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#651: Moving to the Mac, Tip of the Week, Repair of the Week


Happy Tuesday,

Every quarter or so, the Small Dog management team meets at Geoff’s house for a day to take an honest look at how things are done and come up with new offerings and refine what’s already offered. We leave each time on the same page, eager to make great ideas reality. We’ll keep you up to date as things happen on our blog and in our newsletters.

Our goal is to create a peerless experience for all of our customers. We e-mail each and every one of you after a purchase with a customer satisfaction survey where you can ask to be contacted for any reason. We read each one and will bend over backwards to make sure you’re happy. I hope you’ll get in touch with us with suggestions, complaints, and compliments; these can be sent to

As always, thanks for reading and keep in touch.


  Making the Move To Mac Even Easier  

It’s no surprise that a large portion of people currently purchasing Macs are former PC users; we call them “Switchers.” One of the most common concerns for a Switcher is how to move his or her emails, address book and calendar items from Outlook to a new machine. While there are several tips and tricks on how to do this, I wanted to showcase one of my favorite Switcher applications, O2M.

I was first turned on to O2M when it went by it’s former name, Outlook2Mac. It’s a great little app by Little Machines that will convert all of your Outlook data to a format that your Mac will read for the low price of $10. While there are some free ways to do this, they are cumbersome; O2M does a clean and simple job and outputs to a format that can easily be read by Address Book, Mail, iCal, Entourage, and several other third-party mail programs on the Mac.

It’s important to note that O2M is made to export information from the full version of Microsoft Outlook, so if you have Outlook Express you’re out of luck. To get the application, simply download it in your Windows PC from Little Machine’s website and run it on your PC. The program’s clean interface allows you to chose which type of files you’d like exported, what format you’d like them exported as and then it does the rest for you! You can then use either a USB Key/Flash Drive or external hard drive to transfer the exported data to your Mac. Enjoy!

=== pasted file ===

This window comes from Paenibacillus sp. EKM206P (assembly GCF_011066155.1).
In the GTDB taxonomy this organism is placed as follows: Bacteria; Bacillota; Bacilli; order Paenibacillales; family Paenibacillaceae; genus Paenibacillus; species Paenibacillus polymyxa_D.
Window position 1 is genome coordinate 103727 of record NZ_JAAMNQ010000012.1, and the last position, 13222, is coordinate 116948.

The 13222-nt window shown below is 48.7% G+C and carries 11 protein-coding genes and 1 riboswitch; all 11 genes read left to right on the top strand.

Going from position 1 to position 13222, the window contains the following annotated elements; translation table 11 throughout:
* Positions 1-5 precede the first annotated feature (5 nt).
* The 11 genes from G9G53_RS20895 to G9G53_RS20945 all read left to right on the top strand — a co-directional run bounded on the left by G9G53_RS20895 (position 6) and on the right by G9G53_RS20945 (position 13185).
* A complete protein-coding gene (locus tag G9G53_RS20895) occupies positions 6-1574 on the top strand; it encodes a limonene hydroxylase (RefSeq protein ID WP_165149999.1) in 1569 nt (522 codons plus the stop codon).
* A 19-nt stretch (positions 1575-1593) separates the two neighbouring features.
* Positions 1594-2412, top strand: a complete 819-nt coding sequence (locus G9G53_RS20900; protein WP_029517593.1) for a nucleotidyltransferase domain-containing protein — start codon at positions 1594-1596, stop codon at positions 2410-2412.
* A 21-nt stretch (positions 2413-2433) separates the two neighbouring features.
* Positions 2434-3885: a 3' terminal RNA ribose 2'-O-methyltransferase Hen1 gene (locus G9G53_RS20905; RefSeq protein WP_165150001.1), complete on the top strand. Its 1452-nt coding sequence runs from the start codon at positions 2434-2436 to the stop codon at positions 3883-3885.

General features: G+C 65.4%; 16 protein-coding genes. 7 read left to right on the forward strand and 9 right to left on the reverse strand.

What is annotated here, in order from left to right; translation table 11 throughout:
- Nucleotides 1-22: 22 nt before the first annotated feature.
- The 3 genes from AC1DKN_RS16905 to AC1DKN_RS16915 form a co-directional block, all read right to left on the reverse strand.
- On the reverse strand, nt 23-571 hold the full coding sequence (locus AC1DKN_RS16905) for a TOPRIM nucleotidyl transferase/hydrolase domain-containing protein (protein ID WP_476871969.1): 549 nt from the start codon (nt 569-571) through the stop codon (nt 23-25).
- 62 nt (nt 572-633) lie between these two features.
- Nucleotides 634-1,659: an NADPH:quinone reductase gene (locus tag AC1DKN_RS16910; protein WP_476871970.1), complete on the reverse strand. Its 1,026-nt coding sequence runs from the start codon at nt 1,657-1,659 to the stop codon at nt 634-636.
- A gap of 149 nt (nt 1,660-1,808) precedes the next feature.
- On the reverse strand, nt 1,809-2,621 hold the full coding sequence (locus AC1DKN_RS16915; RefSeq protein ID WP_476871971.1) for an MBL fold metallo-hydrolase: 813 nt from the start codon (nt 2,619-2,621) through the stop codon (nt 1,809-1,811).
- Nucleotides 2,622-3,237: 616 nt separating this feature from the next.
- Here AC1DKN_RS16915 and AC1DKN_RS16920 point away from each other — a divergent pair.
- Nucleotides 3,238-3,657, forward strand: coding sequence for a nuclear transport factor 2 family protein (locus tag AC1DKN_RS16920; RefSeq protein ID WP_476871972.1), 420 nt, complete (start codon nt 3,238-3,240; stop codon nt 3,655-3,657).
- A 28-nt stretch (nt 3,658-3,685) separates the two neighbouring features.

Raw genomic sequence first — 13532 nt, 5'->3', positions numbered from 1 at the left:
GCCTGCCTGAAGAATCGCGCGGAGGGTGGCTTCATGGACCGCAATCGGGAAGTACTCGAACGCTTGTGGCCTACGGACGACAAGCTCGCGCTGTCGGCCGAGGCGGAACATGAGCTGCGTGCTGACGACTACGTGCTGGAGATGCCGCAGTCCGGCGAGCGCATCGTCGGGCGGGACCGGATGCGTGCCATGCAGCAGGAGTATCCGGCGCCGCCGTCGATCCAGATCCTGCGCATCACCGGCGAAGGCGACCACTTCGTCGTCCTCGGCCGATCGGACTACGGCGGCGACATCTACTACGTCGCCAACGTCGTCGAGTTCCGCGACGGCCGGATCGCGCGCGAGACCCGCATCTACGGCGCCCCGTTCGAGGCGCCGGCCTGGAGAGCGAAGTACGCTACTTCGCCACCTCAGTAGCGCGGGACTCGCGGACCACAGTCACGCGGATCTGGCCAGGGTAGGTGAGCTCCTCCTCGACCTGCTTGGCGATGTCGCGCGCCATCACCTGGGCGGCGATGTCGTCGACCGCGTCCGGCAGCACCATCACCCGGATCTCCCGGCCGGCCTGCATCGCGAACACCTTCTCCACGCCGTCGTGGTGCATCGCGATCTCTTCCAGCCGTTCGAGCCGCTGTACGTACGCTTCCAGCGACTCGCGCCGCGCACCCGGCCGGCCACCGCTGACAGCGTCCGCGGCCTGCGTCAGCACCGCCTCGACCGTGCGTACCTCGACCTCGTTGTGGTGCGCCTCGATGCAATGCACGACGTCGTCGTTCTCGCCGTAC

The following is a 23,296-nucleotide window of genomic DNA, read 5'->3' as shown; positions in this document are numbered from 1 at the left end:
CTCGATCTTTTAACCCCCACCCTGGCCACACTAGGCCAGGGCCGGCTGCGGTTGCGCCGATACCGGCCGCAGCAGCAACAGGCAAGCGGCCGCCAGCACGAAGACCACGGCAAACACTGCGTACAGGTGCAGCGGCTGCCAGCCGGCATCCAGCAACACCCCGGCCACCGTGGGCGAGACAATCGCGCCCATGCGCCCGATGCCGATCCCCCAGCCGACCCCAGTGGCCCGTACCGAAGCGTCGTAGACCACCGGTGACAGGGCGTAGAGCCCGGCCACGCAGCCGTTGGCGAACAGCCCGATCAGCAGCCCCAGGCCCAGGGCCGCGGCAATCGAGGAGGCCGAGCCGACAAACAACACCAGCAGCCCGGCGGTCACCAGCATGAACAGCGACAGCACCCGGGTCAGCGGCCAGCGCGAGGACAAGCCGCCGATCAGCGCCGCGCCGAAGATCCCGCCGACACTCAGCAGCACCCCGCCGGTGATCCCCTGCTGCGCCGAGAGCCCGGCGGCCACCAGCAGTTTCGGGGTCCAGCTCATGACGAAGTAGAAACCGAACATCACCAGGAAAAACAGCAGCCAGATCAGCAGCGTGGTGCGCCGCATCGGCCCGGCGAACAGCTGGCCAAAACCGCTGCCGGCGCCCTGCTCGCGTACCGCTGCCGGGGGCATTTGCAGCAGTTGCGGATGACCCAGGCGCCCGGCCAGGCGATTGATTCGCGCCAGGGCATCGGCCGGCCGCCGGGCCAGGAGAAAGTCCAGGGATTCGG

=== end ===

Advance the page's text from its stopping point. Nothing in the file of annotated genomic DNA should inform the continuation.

Tip of the Week  

I use Google dozens of times every single day, and not just at work; sometimes, though, finding the relevant bit buried in an article or web page can slow down your quest for the information you crave.

Safari and Firefox both include a Find function that’s invoked by pressing Command-F. After landing on a page Google found for you, press Command-F and again type the most important word from your Google search. The web browser will immediately scroll to the word you searched for, making skimming through irrelevant text a thing of the past.

You can press Command-G to find the next instance of your search word on that web page, and if you get overzealous using this “find again” keyboard shortcut, you can press Shift-Command-G to go to the previous instance.

I have to dig deep to remember the time when I went to the local library to sift through a card catalog in search of a pile of books that might contain the information I needed. While I can’t remember the first thing I searched for on the internet, I do remember that my first web search happened after a morning hockey practice in my middle school advisor’s office sometime around 1996 or 1997. While I can picture the wallpaper in the room, I can’t remember which search engine I used.

What was the first thing you searched for? I’d love to publish a few of your experiences in a future Tech Tails!

Image credit: Wikipedia

  Repair of the Week  

The MacBook Air and new unibody MacBooks and MacBook Pros have been incredibly reliable. Very few are returned or exchanged for being dead on arrival—I’d say less than one percent. I expect that some of the product we ship won’t work right out of the box, but I also expect that the failure rate out of the box would be a tiny fraction of the number sold. I’m confident the new 17” MacBook Pro will show an equally low failure rate.

The repair of the week involves a 15” unibody MacBook Pro that lacked AirPort function. In all Apple laptops to date, the AirPort card has been a part that can be ordered individually. But in the unibody laptops, the AirPort card is located in the display module, which can be ordered only as a “kit” that includes the screen, screen enclosure, bezel, iSight, inverter board, and AirPort/Bluetooth card.

I installed the display module, reassembled the computer, and found that, while AirPort was working, signal strength was poor in my office where I usually enjoy a full signal. The new MacBooks are designed for serviceability, so I removed the bottom case and re-seated the camera/AirPort/Bluetooth cable. Success!

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